Mitochondria are the energy plant of our cells. Originally, they were bacteria, but then they were captured by the ancestors of eukaryotes (among others all animals, mushrooms and plants) and used to produce energy for the cell. This is also known as the endosymbiotic theory. An inheritance from that event is the present of a mitochondrial genome. In most animals this genome contains only 37 genes and not more. This makes a wonderful tool to investigate genome evolution and especially the order of these genes to each others. In same animal groups this gene order is very conservative, while in others it is very variable. We generally do not know why that is the case.
The mitochondrial gene order of the ringed worms, Annelida, supposedly shows conserved gene order shown above. However, authors have recently cast doubts on the conserved nature of the annelid gene order. Various factors may influence gene order variability including, among others, increased substitution rates, base composition differences, structure of non-coding regions, parasitism, living in extreme habitats, short generation times, and biomineralization. However, these analyses were not done systematically comprehensively. Several focused on only a few of these factors and biological factors were usually explored ad-hoc without rigorous testing.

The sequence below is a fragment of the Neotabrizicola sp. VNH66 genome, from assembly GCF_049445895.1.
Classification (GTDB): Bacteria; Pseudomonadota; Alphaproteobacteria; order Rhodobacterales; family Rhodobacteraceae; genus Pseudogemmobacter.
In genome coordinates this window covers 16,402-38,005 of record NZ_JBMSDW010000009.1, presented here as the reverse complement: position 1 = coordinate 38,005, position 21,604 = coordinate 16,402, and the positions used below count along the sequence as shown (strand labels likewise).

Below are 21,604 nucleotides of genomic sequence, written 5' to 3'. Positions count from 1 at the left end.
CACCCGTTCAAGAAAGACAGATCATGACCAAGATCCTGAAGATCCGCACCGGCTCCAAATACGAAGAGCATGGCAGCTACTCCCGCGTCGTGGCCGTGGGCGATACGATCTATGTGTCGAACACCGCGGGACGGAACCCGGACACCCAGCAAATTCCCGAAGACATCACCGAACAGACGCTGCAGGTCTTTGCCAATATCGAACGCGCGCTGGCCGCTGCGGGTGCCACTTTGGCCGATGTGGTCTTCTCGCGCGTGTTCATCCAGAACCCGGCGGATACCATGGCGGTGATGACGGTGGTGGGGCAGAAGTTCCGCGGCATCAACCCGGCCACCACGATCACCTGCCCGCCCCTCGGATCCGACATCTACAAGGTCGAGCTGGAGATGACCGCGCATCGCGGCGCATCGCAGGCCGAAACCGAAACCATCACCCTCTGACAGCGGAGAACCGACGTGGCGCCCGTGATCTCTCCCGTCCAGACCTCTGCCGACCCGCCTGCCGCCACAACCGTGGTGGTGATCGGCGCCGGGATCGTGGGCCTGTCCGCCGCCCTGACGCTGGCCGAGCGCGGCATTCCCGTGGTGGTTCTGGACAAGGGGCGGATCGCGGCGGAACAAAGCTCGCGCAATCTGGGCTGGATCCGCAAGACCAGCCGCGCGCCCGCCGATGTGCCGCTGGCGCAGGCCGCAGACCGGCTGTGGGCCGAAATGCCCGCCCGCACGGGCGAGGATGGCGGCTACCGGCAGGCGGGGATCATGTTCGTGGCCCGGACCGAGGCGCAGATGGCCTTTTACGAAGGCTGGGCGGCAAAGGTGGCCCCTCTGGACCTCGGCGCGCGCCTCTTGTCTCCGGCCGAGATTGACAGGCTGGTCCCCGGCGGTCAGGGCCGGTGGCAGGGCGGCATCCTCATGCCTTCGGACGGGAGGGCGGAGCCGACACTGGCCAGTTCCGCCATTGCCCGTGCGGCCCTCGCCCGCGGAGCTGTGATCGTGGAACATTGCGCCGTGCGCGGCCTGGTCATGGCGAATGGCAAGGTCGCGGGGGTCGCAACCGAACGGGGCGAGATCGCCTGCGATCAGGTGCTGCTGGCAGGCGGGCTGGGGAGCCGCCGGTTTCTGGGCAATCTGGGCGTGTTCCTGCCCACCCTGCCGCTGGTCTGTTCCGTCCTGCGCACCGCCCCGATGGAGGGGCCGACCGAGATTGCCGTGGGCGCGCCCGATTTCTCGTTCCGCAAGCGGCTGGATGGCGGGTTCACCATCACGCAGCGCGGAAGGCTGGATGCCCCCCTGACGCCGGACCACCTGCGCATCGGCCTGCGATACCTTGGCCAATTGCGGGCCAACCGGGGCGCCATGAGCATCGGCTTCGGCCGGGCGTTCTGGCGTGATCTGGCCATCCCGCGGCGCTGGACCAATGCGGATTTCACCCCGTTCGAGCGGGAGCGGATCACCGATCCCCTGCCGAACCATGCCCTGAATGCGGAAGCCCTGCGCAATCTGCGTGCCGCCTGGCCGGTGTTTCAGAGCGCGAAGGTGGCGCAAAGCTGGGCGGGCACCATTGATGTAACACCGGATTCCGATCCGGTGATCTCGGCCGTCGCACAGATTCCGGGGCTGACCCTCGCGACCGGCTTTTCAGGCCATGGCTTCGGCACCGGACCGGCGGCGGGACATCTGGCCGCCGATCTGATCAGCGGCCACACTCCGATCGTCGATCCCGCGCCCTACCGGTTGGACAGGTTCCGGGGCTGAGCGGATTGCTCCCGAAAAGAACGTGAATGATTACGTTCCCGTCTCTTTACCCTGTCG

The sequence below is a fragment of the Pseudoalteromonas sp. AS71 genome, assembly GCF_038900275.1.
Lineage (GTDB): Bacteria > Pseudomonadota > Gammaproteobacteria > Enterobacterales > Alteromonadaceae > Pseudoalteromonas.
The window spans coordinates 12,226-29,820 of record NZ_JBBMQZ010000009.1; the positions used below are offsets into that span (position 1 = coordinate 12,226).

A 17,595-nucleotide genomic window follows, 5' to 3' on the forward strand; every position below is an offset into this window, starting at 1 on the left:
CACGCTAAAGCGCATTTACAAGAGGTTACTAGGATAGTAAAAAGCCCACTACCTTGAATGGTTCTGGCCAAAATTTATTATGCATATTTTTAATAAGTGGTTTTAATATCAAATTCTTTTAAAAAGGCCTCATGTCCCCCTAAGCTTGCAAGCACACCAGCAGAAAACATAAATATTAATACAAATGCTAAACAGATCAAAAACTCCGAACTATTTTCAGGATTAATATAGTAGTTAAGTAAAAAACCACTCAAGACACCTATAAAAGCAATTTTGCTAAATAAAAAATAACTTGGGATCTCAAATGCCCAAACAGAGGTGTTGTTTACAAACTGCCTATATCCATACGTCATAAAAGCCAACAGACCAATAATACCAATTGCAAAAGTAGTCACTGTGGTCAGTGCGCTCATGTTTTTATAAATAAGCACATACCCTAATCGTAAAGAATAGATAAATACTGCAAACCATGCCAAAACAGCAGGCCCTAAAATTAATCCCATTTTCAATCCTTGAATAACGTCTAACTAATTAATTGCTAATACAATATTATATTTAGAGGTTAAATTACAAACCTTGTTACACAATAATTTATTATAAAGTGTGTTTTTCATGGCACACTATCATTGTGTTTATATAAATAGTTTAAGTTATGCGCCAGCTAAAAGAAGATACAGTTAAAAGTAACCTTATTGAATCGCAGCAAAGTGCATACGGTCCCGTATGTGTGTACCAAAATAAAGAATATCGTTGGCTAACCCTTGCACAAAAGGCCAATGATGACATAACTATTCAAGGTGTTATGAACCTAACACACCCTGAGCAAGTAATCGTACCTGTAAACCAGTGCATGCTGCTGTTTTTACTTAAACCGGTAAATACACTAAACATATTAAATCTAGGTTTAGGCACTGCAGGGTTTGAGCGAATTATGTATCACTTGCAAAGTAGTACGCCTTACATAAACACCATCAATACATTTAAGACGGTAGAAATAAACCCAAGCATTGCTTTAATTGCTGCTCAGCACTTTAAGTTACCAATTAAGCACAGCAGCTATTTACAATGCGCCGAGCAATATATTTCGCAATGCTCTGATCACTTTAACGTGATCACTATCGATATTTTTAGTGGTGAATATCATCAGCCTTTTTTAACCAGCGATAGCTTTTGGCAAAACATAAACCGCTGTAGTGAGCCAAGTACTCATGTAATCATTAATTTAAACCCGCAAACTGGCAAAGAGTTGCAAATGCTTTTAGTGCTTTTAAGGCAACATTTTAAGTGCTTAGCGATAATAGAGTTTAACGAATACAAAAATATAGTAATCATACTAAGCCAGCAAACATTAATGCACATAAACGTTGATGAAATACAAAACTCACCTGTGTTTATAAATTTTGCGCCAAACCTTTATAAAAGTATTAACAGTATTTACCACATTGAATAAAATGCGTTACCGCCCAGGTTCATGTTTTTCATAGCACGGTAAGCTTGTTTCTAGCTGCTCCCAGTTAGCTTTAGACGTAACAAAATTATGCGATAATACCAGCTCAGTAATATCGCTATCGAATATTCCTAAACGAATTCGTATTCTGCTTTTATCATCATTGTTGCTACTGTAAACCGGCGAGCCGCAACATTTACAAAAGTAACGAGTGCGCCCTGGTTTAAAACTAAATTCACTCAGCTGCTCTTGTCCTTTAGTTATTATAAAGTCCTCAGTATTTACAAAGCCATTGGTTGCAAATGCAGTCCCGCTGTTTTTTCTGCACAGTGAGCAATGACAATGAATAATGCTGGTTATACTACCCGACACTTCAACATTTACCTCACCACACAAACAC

In the paper “Mitochondrial Genome Evolution in Annelida—A Systematic Study on Conservative and Variable Gene Orders and the Factors Influencing its Evolution” present herein, we investigated the variability and evolution of the annelid gene order and the factors that potentially influenced its evolution, using a comprehensive and systematic approach. The analyses were based on 170 genomes, including 33 previously unrepresented species. Our analyses included 706 different molecular properties, and 20 life-history and ecological traits.
The results showed that the gene order with and without tRNAs is generally conserved. The gene order, which is present in the absolute majority of recent annelid species, evolved about 500 million years ago and has remained unchanged since then. Hence, it is another example of extreme stability, which we see so often in evolution nowadays. However, individual annelid groups can exhibit higher degrees of variability. None of the analyzed life-history and ecological traits explained the observed variability across mitochondrial gene orders. In contrast, the combination and interaction of substitution rates and base composition explained up to 30% of the observed variability. The analyses of different molecular properties of the mitochondrial genomes showed an intricate network of direct and
indirect correlations between the different molecular factors. Hence, gene order evolution seems to be driven by molecular evolutionary aspects rather than by life history or ecology.
If you enjoyed the teaser please read our paper:
Torsten H Struck, Anja Golombek, Christoph Hoesel, Dimitar Dimitrov, Asmaa Haris Elgetany, Mitochondrial Genome Evolution in Annelida—A Systematic Study on Conservative and Variable Gene Orders and the Factors Influencing its Evolution, Systematic Biology, Volume 72, Issue 4, July 2023, Pages 925–945, https://doi.org/10.1093/sysbio/syad023